Clutching for some way of establishing the insanity defense at that third trial, Williams' counsel filed motions for (1) appointment of psychiatrists to conduct new examinations to determine his condition at the time of the crime; (2) leave to employ psychiatrists of his own choice at the expense of the Government; and (3) leave to take the deposition of Dr. Perretti who had examined Williams "in 1950 and 1951 at various times but is, at the present time, incapacitated in the hospital." On the Government's opposition the second and third motions were denied and the first motion was at first denied but then granted in severely limited form. The court ordered that Drs. Robert H. Groh and John C. Cavanaugh examine Williams at the jail "at any time on January 31 or February 1st, 1953, in order to determine his mental condition as of September 26, 1949, and that upon completion of said examinations Doctors Groh and Cavanaugh shall report to the Court on Monday, February 2, 1953." The doctors
Although the Government knew that Williams' guilt or innocence would turn on the issue of his 1949 sanity and although it was informed by at least one of the St. Elizabeths doctors that the determination of his 1949 condition would require reliable data about his background,
That the evidence produced by a proper and adequate investigation of the facts relating to the accused's mental condition at the time of the crime may prove that he was not mentally responsible will not, we assume, influence the Government in its pursuit of the facts — and, of course, it should not. Under our criminal jurisprudence, mentally responsible law breakers are sent to prison; those who are not mentally responsible are sent to hospitals. To that end the District Code makes possible a verdict of not guilty by reason of insanity, and directs that under such a verdict the defendant is to be confined in a hospital for the mentally ill until it is determined that he "has recovered his sanity * * * [and] will not in the reasonable future be dangerous to himself or others." D.C.Code, § 24-301(c), (d) and (e), as amended by the act of August 9, 1955, 69 Stat. 609, ch. 673, § 1. Two policies underly the distinction in treatment between the responsible and the non-responsible: (1) It is both wrong and foolish to punish where there is no blame and where punishment cannot correct.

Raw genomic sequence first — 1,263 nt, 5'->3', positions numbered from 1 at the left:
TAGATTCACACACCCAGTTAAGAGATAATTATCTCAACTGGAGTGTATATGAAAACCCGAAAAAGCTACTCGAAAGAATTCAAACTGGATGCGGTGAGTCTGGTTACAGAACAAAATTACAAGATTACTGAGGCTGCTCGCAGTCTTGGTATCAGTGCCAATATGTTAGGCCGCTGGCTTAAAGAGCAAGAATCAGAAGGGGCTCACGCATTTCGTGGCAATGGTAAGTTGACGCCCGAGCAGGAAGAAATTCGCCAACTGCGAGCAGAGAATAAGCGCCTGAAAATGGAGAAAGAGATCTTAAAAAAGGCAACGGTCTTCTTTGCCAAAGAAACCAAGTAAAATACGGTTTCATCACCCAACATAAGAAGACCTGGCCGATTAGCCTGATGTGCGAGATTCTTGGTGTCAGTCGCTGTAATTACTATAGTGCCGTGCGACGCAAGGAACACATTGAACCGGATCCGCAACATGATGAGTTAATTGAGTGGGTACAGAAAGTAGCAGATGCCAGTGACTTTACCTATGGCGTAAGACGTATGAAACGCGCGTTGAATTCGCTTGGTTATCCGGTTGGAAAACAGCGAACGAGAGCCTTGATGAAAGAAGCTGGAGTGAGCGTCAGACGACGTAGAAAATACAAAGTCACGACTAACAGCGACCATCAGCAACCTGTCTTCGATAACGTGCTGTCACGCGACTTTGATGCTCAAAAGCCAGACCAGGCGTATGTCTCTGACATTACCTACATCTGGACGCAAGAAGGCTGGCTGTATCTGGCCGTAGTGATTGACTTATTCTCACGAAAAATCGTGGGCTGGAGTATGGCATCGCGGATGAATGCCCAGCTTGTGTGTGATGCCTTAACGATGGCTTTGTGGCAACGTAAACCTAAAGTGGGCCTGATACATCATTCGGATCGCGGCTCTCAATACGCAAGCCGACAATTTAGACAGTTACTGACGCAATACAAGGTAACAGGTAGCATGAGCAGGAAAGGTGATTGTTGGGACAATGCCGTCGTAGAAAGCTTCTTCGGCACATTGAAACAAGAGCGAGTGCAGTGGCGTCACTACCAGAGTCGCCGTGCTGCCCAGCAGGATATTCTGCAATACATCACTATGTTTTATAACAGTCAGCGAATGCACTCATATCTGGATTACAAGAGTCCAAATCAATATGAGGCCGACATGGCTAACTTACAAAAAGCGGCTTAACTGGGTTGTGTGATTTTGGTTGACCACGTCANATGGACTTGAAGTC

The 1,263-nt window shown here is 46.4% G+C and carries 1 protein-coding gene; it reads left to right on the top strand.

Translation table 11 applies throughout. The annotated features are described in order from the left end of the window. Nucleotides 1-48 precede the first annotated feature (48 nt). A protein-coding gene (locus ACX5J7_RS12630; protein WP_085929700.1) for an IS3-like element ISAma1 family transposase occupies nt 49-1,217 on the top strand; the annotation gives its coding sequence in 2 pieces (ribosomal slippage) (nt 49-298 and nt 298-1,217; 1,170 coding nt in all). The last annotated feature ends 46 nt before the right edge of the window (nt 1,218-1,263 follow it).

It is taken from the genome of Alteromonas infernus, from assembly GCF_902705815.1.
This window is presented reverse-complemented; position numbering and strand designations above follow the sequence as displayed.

In the light of the foregoing, we hold that appellant was denied a speedy trial. We reverse the conviction and remand the case to the District Court for dismissal of the indictment.
Appellant also contends that his conviction should be reversed because the evidence overwhelmingly establishes insanity at the time of the crime. Since the conviction is reversed on a different ground, we do not reach this contention. We may note, however, that if a judgment of acquittal by reason of insanity were entered, appellant would be committed to a mental hospital under D.C. Code, § 24-301, supra, until it should be determined that he would not "in the reasonable future be dangerous to himself or others." Considering the pattern of violence characterizing appellant's behavior since his adolescence and the Government's justifiable concern with his criminal recidivism, commitment of the appellant to a mental hospital might well have been the wisest and most desirable disposition of this case. In his three previous commitments to St. Elizabeths Hospital, appellant received medical treatment only to the extent necessary to restore the cognitive powers thought to be required for trial competency. If he were committed under D.C.Code, § 24-301 after acquittal by reason of insanity, he would presumably receive more therapy than in any of his previous commitments. Release from such commitment, requiring a determination of safety, would provide some assurance that, as a result of the therapy administered to him, he would not be likely in the reasonable future to pursue his former violent course. The present disposition of the case sets the appellant free some months before he might go free if he completed the sentence we hold to be invalid. It is open to the Government, however, to proceed for a civil commitment under D.C.Code, § 21-326, if it considers that, with Williams at large in his present state, "the rights of persons and of property will be jeopardized or the preservation of public peace imperiled and the commission of crime rendered probable."
Reversed and remanded with instructions to dismiss the indictment.
FAHY, Circuit Judge (separately concurring).
I am in general agreement with the analysis of the case made in Judge Bazelon's opinion and concur in reversal with directions to dismiss the indictment on the ground that appellant did not have the speedy trial to which he was entitled under the Sixth Amendment. The delays which preceded the last trial were substantial and seriously
The suggestion that the appropriate authorities consider proceedings looking toward a civil commitment under D.C. Code, § 21-326 holds promise of a disposition of the problem conducive to the interest of the public as well as of appellant.
See, in this connection, the dissenting opinion of Chief Judge Biggs in United States ex rel. Smith v. Baldi, supra note 4.